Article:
In an exclusive interview with Vice President Mike Pence on Tuesday’s NBC Today, co-host Matt Lauer noted that President Trump was “getting applause from a lot of people” for his address to the nation on Afghanistan, but then focused entirely on criticism of the newly announced war strategy.
Completely missing the point of Trump’s intentional decision not to publically announced troop numbers or a timeline for military operations, Lauer pressed Pence: “A lot of the of the criticism I’m hearing this morning deals with specifics. For example, he says he’s going to send more troops to Afghanistan but he didn’t say how many and what timeline he would use for them being there....How many troops are going?”
After Pence reiterated the President’s plan to let conditions on the ground determine troop strength, Lauer insisted: “But with all due respect, without numbers and without a timeline, isn’t this an extremely open-ended commitment to a war that’s already dragged on for 16 years?”
Pence replied: “Well, as you’re aware, the Pentagon in June made a request for some nearly 4,000 troops to deploy in the region.” Lauer eagerly asked: “Is that the number?”
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Immediately following special coverage of the President’s speech Monday night, analysts on NBC and ABC wasted no time reminding viewers of Trump’s low approval rating and arguing that his “trust deficit” would make “selling a country on extending a war” that is “very unpopular” a “difficult task.”
Meanwhile, MSNBC host Lawrence O’Donnell was so desperate for details that he actually hoped for national security leaks about troop deployments to Afghanistan.
The slanted exchange with Pence was brought to viewers by Honda, Sleep Number, and Citi.
Here is a transcript of Lauer’s questions to the Vice President in the August 22 interview:
7:06 AM ET
MATT LAUER: The Vice President of the United States is Mike Pence and he joins us this morning live. Mr. Vice President, it’s nice to see you.
MIKE PENCE: Thank you, Matt. Welcome to the White House.
LAUER: Thank you, it’s good to be here. Let’s talk about the President’s speech last night. He’s getting applause from a lot of people, some criticism. A lot of the of the criticism I’m hearing this morning deals with specifics. For example, he says he’s going to send more troops to Afghanistan but he didn’t say how many and what timeline he would use for them being there. You were a key part of the discussions that led to this new strategy. How many troops are going?
LAUER: You say this is a departure from the policies of the past, the Obama administration. The editor of Breitbart tweeted after the speech last night, quote, “Trump’s Afghanistan speech was Obama’s speech minus the deadline and the details.” He’s saying that this speech – or this strategy is very similar to the strategy of Barack Obama.
LAUER: But with all due respect, without numbers and without a timeline, isn’t this an extremely open-ended commitment to a war that’s already dragged on for 16 years?
PENCE: Well, as you’re aware, the Pentagon in June made a request for some nearly 4,000 troops to deploy in the region.
LAUER: Is that the number?
LAUER: On the subject of Pakistan, real quickly, the President said they have to do more, they have to stop harboring terrorists, they have to stop allowing terrorists to operate with free rein within their borders. If they don’t toe the line, is it possible he’ll go one step further and he’ll declare Pakistan a state sponsor of terrorism?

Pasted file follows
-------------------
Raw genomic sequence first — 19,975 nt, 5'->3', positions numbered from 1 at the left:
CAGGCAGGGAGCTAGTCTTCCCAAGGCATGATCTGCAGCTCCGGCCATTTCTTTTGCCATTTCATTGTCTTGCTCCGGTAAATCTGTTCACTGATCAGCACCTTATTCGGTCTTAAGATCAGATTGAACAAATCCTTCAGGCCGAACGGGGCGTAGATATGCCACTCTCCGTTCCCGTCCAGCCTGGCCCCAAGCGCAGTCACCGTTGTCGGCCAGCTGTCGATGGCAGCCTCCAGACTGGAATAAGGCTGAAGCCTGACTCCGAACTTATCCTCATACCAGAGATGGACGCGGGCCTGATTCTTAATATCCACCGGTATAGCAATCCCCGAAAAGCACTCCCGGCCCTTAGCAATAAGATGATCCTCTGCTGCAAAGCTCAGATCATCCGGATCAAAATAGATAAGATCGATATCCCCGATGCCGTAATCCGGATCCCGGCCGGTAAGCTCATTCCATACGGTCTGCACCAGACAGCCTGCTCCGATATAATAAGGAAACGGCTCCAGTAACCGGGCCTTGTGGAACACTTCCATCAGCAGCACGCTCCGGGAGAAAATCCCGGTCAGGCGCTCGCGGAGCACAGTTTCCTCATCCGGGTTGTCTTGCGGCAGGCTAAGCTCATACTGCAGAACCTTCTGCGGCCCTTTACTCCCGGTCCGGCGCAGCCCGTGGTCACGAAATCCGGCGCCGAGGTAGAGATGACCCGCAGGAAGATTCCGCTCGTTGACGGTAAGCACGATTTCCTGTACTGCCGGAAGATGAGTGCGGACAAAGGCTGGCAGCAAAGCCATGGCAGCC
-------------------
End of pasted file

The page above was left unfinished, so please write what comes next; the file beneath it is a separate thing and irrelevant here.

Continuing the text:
LAUER: Let me ask you about some other items in the news. Mr. Vice President, have you ever met a neo-Nazi or a white nationalist or white supremacist that you consider to be a fine person?
PENCE: Never in my life have I met anyone associated with white supremacists or KKK or the neo-Nazi movement that I would have anything other than contempt for.
LAUER: So when the President made his comments following Charlottesville –
PENCE: Honestly, Matt, I can’t remember meeting people in that category. I see them on television, and as the President has made clear, we have denounced those organizations.
LAUER: Well, but the President said that there were fine people on both sides of that rally in Charlottesville. So when he said those words, you obviously didn’t agree with him. Did they offend you, those words?
PENCE: Say again?
LAUER: Well, obviously the President said he thought there were fine people on both sides of that rally in Charlottesville. So when he said that – you just told me you don’t agree with that – did those words offend you?
LAUER: But he says there were fine people on both sides of that rally.
LAUER: And yet, when David Duke heard the comments made by the President on Charlottesville, he thanked the President. Is it – how can you be thanked by David Duke, a white supremacist, and not be on completely the wrong side of the issue?
LAUER: You are a loyal defender of this president and you should be commended for that, but other top Republican leaders have rebuked him, top military leaders have rebuked him, business leaders have rebuked him for his comments on Charlottesville, and you continue to defend him. Are you putting your loyalty above and in front of what’s in your heart and your gut?
PENCE: I heard him on that Monday, and I heard him as well on Tuesday, like millions of Americans did, where he condemned the hate and the bigotry that was evidenced there –
LAUER: But went back to saying there’s blame on both sides.
LAUER: I could sit here and talk about this with you for a couple of hours, but they are telling me that it is time to wrap. So I will say, Vice President Pence, it’s a pleasure. Thank you very much for your time this morning.
PENCE: Thank you, Matt.
LAUER: Appreciate it.